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Senior Power Grows


A Texas Alliance for Retired Americans Meeting. I'm in the back

I was never very interested in normal work. It was just a way to make a living while I applied myself in the struggle for human improvement. In 2002, I realized that I could retire if I lived frugally. Best of all, I was in the Auto Workers Union, which emphasizes its connection to retirees. I would be able to continue adding the word "union" ahead of the appelation "activist," and I wouldn't be wasting most of my days in the factory. So I retired at 62.

Fortunately for me, fortunately for everybody, the progressive leadership of the AFL-CIO started the Alliance for Retired Americans in 2003. They made it possible to organize all union retirees, to organize them together, and to reach out to the vast majority of seniors who have no union affiliation. As a percentage of the population, there are more seniors now than ever, because Americans live longer than ever.

I had already been doing senior outreach as part of North Texas Jobs with Justice, so I didn't have to start from ground zero. I attended the first meeting of the Texas Alliance for Retired Americans (TARA) and nearly every meeting since then.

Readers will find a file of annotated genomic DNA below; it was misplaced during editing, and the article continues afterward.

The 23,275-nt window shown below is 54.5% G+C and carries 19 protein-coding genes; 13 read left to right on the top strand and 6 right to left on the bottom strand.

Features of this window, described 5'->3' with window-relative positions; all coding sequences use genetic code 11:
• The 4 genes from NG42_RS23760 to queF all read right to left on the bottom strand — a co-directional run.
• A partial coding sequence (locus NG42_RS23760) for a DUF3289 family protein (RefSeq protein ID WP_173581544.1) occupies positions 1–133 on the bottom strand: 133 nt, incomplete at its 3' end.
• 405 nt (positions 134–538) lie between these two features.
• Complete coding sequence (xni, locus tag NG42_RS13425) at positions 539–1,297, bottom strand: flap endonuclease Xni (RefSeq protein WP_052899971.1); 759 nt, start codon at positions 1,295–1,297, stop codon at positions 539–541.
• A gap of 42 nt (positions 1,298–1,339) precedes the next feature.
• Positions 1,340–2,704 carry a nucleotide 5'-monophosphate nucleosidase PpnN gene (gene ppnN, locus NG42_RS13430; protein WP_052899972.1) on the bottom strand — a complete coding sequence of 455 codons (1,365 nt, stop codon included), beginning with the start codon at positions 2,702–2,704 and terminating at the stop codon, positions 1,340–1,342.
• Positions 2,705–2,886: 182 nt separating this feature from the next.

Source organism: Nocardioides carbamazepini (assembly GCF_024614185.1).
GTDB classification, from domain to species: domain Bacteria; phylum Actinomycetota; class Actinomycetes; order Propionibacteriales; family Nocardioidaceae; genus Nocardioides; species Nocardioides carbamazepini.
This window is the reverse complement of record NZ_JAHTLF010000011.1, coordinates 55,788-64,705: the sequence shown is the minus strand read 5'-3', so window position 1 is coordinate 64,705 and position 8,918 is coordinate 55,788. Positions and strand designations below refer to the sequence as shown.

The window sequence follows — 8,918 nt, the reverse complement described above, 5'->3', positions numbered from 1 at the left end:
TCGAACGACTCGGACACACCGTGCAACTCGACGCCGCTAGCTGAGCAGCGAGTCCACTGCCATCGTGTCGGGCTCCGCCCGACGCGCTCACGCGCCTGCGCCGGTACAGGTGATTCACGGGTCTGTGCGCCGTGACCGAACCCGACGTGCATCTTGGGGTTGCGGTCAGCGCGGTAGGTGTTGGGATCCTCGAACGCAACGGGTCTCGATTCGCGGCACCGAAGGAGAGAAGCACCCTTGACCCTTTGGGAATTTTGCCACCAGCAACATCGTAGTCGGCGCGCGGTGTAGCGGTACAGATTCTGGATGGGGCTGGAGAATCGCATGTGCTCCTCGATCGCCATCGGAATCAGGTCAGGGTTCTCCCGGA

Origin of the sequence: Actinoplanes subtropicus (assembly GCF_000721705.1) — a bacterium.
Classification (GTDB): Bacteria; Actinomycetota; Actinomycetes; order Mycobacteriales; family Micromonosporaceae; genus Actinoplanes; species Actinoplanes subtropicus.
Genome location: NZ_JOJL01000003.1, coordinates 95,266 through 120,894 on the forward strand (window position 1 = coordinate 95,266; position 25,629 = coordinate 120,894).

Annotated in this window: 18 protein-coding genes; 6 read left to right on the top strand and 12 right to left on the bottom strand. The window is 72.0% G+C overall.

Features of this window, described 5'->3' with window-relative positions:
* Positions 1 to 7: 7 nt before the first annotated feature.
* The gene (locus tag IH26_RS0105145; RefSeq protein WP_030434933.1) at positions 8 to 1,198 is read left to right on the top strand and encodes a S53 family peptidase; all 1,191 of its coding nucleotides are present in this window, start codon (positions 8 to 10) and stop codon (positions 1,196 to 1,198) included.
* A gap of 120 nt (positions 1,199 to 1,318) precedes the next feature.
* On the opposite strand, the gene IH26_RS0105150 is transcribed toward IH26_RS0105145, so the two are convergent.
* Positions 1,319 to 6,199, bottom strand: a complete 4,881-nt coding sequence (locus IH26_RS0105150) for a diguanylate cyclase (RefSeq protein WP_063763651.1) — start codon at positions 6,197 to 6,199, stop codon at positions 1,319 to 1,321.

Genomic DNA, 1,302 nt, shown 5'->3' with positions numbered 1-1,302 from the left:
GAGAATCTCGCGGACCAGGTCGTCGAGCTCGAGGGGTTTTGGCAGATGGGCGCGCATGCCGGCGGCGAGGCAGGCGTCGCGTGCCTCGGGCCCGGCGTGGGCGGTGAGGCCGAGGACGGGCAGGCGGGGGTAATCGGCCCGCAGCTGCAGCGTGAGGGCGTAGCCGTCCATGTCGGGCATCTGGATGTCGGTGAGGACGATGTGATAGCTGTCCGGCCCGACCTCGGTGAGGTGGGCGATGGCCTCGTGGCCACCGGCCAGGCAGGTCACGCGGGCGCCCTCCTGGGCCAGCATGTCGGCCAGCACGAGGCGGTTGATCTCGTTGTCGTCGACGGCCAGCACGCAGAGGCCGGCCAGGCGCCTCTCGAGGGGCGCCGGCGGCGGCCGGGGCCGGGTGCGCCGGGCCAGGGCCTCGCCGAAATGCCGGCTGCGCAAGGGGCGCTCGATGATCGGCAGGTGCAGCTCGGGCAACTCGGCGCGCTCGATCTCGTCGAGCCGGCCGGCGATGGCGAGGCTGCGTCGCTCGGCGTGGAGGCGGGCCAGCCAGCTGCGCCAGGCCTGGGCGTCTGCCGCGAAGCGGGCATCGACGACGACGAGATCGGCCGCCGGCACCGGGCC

Attacks against seniors and the right to retire have become all-out war. Regular pension plans have been decimated. Very few workers even have a decent pension plan. Health care costs have skyrocketed at several times the rate of inflation. In 2006, newly re-elected President Bush announced that he was going to privatize Social Security. I threw myself into that fight and every other one like it.

Around 2007, I became Secretary of TARA and I inherited the position of President when the titleholder died in 2011. I've thrown nearly all my efforts into the movement to protect and extend the right to retire in America. Some of the attacks against the right to retire are harder to explain than others, but they are consistent and constant. They consistently attack seniors' rights and new ones are initiated every time Congress meets. States, too, are cutting seniors.

The bosses are trying to cut what they see as their costs, which are our livelihoods. Children and seniors have been hit the hardest so far, because we're the most vulnerable. Most American seniors still seem to think that the retirement benefits they had when they stopped working are inviolable, but millions have already found out that they aren't. It's hard to rouse seniors. But then, it's kind of hard to rouse anybody, but it has to be done!


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